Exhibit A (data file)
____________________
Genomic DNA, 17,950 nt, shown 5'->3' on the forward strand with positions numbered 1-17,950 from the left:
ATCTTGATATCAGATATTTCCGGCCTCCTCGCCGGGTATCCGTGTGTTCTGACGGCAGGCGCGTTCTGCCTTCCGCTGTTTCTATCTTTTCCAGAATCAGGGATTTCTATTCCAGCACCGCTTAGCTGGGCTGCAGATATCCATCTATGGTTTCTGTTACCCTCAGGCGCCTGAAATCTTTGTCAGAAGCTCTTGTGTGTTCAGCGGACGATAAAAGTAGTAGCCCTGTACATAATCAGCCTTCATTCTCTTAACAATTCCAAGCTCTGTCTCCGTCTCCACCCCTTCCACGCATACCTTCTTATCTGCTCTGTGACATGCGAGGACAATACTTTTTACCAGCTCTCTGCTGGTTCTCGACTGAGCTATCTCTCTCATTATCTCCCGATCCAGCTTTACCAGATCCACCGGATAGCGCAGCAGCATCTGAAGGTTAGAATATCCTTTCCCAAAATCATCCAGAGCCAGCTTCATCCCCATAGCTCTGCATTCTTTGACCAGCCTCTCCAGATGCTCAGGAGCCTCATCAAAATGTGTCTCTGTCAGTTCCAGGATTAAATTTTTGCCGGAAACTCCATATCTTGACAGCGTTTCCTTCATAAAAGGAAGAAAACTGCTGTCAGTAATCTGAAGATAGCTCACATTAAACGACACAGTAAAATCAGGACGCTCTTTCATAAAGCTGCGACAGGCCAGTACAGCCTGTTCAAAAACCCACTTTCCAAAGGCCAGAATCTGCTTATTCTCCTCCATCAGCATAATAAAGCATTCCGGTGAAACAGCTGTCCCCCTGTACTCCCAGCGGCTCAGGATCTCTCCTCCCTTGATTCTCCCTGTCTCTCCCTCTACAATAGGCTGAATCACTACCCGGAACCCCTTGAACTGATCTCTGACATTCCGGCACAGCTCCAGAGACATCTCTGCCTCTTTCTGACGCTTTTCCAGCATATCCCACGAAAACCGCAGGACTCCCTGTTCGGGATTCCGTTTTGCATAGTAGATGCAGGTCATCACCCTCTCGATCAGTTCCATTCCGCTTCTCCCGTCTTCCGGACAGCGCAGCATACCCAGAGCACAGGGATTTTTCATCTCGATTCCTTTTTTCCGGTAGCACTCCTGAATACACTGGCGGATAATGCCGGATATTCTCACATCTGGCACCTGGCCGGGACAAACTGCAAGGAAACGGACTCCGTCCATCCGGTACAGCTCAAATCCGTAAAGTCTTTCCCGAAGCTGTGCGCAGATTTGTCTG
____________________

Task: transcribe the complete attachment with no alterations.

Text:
Genomic DNA, 17,950 nt, shown 5'->3' on the forward strand with positions numbered 1-17,950 from the left:
ATCTTGATATCAGATATTTCCGGCCTCCTCGCCGGGTATCCGTGTGTTCTGACGGCAGGCGCGTTCTGCCTTCCGCTGTTTCTATCTTTTCCAGAATCAGGGATTTCTATTCCAGCACCGCTTAGCTGGGCTGCAGATATCCATCTATGGTTTCTGTTACCCTCAGGCGCCTGAAATCTTTGTCAGAAGCTCTTGTGTGTTCAGCGGACGATAAAAGTAGTAGCCCTGTACATAATCAGCCTTCATTCTCTTAACAATTCCAAGCTCTGTCTCCGTCTCCACCCCTTCCACGCATACCTTCTTATCTGCTCTGTGACATGCGAGGACAATACTTTTTACCAGCTCTCTGCTGGTTCTCGACTGAGCTATCTCTCTCATTATCTCCCGATCCAGCTTTACCAGATCCACCGGATAGCGCAGCAGCATCTGAAGGTTAGAATATCCTTTCCCAAAATCATCCAGAGCCAGCTTCATCCCCATAGCTCTGCATTCTTTGACCAGCCTCTCCAGATGCTCAGGAGCCTCATCAAAATGTGTCTCTGTCAGTTCCAGGATTAAATTTTTGCCGGAAACTCCATATCTTGACAGCGTTTCCTTCATAAAAGGAAGAAAACTGCTGTCAGTAATCTGAAGATAGCTCACATTAAACGACACAGTAAAATCAGGACGCTCTTTCATAAAGCTGCGACAGGCCAGTACAGCCTGTTCAAAAACCCACTTTCCAAAGGCCAGAATCTGCTTATTCTCCTCCATCAGCATAATAAAGCATTCCGGTGAAACAGCTGTCCCCCTGTACTCCCAGCGGCTCAGGATCTCTCCTCCCTTGATTCTCCCTGTCTCTCCCTCTACAATAGGCTGAATCACTACCCGGAACCCCTTGAACTGATCTCTGACATTCCGGCACAGCTCCAGAGACATCTCTGCCTCTTTCTGACGCTTTTCCAGCATATCCCACGAAAACCGCAGGACTCCCTGTTCGGGATTCCGTTTTGCATAGTAGATGCAGGTCATCACCCTCTCGATCAGTTCCATTCCGCTTCTCCCGTCTTCCGGACAGCGCAGCATACCCAGAGCACAGGGATTTTTCATCTCGATTCCTTTTTTCCGGTAGCACTCCTGAATACACTGGCGGATAATGCCGGATATTCTCACATCTGGCACCTGGCCGGGACAAACTGCAAGGAAACGGACTCCGTCCATCCGGTACAGCTCAAATCCGTAAAGTCTTTCCCGAAGCTGTGCGCAGATTTGTCTG